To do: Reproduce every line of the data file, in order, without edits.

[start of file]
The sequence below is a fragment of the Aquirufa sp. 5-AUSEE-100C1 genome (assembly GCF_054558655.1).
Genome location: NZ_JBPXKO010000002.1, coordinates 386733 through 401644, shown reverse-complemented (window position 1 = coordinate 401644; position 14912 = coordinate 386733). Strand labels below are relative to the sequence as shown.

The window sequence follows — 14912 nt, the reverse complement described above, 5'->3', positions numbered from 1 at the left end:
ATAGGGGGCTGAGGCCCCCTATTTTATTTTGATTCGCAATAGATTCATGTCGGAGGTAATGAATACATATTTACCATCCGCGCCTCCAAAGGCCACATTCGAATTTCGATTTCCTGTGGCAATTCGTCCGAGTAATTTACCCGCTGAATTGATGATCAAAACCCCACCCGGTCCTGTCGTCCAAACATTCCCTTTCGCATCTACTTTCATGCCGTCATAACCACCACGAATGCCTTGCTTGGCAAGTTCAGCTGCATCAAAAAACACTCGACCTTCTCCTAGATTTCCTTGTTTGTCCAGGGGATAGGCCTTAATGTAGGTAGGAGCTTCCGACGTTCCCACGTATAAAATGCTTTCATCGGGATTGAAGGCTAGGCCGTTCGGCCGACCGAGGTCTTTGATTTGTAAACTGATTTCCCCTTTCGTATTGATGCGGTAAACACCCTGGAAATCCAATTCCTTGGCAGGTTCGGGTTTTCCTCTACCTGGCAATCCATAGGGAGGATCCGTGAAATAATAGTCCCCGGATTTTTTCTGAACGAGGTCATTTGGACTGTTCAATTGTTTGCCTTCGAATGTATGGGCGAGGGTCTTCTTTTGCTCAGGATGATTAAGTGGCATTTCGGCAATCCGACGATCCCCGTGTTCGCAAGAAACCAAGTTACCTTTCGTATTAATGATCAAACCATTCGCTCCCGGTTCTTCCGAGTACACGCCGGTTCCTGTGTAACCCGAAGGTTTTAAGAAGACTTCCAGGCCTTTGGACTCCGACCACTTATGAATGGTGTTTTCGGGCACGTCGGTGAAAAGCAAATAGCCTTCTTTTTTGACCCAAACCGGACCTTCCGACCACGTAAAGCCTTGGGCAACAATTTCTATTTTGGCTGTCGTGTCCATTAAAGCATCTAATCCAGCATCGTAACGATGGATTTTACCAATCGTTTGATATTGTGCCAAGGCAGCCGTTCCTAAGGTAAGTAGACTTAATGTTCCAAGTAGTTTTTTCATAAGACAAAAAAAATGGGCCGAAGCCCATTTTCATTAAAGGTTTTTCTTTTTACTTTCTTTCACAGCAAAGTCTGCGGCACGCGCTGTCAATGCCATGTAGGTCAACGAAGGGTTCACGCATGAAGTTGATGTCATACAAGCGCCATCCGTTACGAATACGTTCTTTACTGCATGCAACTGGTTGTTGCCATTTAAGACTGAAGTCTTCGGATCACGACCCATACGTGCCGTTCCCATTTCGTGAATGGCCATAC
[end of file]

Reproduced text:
The sequence below is a fragment of the Aquirufa sp. 5-AUSEE-100C1 genome (assembly GCF_054558655.1).
Genome location: NZ_JBPXKO010000002.1, coordinates 386733 through 401644, shown reverse-complemented (window position 1 = coordinate 401644; position 14912 = coordinate 386733). Strand labels below are relative to the sequence as shown.

The window sequence follows — 14912 nt, the reverse complement described above, 5'->3', positions numbered from 1 at the left end:
ATAGGGGGCTGAGGCCCCCTATTTTATTTTGATTCGCAATAGATTCATGTCGGAGGTAATGAATACATATTTACCATCCGCGCCTCCAAAGGCCACATTCGAATTTCGATTTCCTGTGGCAATTCGTCCGAGTAATTTACCCGCTGAATTGATGATCAAAACCCCACCCGGTCCTGTCGTCCAAACATTCCCTTTCGCATCTACTTTCATGCCGTCATAACCACCACGAATGCCTTGCTTGGCAAGTTCAGCTGCATCAAAAAACACTCGACCTTCTCCTAGATTTCCTTGTTTGTCCAGGGGATAGGCCTTAATGTAGGTAGGAGCTTCCGACGTTCCCACGTATAAAATGCTTTCATCGGGATTGAAGGCTAGGCCGTTCGGCCGACCGAGGTCTTTGATTTGTAAACTGATTTCCCCTTTCGTATTGATGCGGTAAACACCCTGGAAATCCAATTCCTTGGCAGGTTCGGGTTTTCCTCTACCTGGCAATCCATAGGGAGGATCCGTGAAATAATAGTCCCCGGATTTTTTCTGAACGAGGTCATTTGGACTGTTCAATTGTTTGCCTTCGAATGTATGGGCGAGGGTCTTCTTTTGCTCAGGATGATTAAGTGGCATTTCGGCAATCCGACGATCCCCGTGTTCGCAAGAAACCAAGTTACCTTTCGTATTAATGATCAAACCATTCGCTCCCGGTTCTTCCGAGTACACGCCGGTTCCTGTGTAACCCGAAGGTTTTAAGAAGACTTCCAGGCCTTTGGACTCCGACCACTTATGAATGGTGTTTTCGGGCACGTCGGTGAAAAGCAAATAGCCTTCTTTTTTGACCCAAACCGGACCTTCCGACCACGTAAAGCCTTGGGCAACAATTTCTATTTTGGCTGTCGTGTCCATTAAAGCATCTAATCCAGCATCGTAACGATGGATTTTACCAATCGTTTGATATTGTGCCAAGGCAGCCGTTCCTAAGGTAAGTAGACTTAATGTTCCAAGTAGTTTTTTCATAAGACAAAAAAAATGGGCCGAAGCCCATTTTCATTAAAGGTTTTTCTTTTTACTTTCTTTCACAGCAAAGTCTGCGGCACGCGCTGTCAATGCCATGTAGGTCAACGAAGGGTTCACGCATGAAGTTGATGTCATACAAGCGCCATCCGTTACGAATACGTTCTTTACTGCATGCAACTGGTTGTTGCCATTTAAGACTGAAGTCTTCGGATCACGACCCATACGTGCCGTTCCCATTTCGTGAATGGCCATAC